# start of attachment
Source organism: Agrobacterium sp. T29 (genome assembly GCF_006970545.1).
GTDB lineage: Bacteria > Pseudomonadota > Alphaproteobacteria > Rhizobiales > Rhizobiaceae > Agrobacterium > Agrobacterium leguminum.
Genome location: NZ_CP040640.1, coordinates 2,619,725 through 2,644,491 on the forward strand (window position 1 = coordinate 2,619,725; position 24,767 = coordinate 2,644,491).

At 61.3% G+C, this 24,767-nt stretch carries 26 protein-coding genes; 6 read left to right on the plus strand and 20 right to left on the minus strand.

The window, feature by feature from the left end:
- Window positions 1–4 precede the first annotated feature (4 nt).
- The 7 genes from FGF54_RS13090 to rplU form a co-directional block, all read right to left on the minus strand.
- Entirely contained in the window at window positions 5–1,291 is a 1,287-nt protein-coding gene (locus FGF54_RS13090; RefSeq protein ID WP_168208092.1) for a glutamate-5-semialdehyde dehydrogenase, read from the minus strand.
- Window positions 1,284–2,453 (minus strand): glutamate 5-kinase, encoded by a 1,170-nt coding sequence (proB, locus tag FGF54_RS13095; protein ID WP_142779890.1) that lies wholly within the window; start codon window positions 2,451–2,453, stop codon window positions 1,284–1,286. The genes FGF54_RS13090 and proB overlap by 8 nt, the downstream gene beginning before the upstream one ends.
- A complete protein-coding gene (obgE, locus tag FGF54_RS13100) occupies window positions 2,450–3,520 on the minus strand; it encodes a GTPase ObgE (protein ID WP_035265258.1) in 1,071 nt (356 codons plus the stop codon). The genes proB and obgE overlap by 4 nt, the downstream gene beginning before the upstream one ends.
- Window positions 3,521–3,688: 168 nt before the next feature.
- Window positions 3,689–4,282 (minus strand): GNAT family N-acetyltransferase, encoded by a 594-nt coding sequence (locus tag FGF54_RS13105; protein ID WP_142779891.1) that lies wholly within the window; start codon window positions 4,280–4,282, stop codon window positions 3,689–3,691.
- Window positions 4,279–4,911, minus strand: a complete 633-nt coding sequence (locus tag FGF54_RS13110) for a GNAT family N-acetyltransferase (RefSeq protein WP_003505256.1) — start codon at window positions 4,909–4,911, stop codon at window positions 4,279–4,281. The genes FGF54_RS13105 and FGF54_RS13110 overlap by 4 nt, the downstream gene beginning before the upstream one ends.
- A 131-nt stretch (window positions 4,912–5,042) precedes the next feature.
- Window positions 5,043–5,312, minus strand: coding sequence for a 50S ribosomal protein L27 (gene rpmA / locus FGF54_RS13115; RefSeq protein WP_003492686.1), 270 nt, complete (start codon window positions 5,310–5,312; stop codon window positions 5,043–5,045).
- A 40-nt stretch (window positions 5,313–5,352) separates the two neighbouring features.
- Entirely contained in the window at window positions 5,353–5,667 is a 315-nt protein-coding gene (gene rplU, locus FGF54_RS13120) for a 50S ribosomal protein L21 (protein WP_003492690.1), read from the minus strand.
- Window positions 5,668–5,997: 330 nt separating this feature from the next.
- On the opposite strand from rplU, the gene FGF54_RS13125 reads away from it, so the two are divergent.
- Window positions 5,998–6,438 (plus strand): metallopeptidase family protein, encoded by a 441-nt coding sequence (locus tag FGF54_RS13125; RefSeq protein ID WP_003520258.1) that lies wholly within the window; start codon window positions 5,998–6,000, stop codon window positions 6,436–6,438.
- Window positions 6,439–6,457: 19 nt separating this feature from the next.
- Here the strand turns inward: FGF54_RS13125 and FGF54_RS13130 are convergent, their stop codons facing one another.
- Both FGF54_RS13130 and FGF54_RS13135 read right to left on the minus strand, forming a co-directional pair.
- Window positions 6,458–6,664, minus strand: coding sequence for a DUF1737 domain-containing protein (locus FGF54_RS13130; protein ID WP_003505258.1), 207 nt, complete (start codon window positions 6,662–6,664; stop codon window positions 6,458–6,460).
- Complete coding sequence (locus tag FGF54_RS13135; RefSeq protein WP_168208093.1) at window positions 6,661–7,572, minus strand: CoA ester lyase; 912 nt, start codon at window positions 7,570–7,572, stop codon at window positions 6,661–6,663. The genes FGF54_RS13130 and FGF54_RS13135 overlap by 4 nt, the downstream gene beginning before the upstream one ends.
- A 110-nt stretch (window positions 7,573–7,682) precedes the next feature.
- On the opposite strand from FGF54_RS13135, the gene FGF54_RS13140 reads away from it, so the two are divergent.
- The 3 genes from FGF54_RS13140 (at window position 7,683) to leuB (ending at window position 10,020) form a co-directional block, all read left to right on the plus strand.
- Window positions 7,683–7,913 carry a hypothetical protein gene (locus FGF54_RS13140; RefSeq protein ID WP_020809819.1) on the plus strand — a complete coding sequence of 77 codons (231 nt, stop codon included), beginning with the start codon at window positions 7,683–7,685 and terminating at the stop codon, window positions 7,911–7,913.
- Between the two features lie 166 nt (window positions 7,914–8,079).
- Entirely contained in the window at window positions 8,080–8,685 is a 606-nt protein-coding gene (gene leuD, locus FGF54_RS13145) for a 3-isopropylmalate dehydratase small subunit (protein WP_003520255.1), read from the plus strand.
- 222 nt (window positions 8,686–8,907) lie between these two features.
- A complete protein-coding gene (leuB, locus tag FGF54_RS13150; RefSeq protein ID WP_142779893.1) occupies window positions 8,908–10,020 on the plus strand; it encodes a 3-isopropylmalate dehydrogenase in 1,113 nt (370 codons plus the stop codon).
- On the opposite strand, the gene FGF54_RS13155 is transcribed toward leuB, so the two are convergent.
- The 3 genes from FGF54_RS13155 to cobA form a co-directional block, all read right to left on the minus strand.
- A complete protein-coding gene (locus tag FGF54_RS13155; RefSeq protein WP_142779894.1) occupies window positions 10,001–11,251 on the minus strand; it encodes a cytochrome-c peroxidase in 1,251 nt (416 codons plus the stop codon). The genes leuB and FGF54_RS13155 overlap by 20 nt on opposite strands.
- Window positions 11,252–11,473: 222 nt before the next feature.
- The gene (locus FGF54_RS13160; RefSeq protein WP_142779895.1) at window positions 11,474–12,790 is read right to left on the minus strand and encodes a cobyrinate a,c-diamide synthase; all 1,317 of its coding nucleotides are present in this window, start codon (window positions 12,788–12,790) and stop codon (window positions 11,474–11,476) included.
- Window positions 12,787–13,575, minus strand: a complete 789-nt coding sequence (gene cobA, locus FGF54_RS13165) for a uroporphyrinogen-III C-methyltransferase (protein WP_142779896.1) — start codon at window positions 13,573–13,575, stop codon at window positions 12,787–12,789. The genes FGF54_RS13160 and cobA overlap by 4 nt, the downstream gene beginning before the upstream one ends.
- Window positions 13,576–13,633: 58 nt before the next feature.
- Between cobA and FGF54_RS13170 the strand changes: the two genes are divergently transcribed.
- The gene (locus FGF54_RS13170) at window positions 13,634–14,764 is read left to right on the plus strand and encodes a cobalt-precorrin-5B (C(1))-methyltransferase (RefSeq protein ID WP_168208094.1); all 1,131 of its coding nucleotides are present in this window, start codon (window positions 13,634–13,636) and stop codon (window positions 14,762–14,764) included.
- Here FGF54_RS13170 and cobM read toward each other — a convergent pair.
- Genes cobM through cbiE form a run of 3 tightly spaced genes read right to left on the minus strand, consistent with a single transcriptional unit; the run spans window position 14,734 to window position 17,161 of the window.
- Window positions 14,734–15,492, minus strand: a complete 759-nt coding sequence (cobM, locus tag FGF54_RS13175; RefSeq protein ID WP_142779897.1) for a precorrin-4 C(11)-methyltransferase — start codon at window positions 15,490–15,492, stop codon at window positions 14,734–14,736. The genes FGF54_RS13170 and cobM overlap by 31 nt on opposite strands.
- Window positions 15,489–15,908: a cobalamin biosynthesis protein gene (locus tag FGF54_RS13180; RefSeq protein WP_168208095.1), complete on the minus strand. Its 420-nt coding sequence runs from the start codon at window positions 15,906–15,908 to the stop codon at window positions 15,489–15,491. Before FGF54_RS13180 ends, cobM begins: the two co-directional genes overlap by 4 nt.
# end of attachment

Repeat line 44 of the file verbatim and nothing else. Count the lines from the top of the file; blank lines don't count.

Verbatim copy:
- Genes cobM through cbiE form a run of 3 tightly spaced genes read right to left on the minus strand, consistent with a single transcriptional unit; the run spans window position 14,734 to window position 17,161 of the window.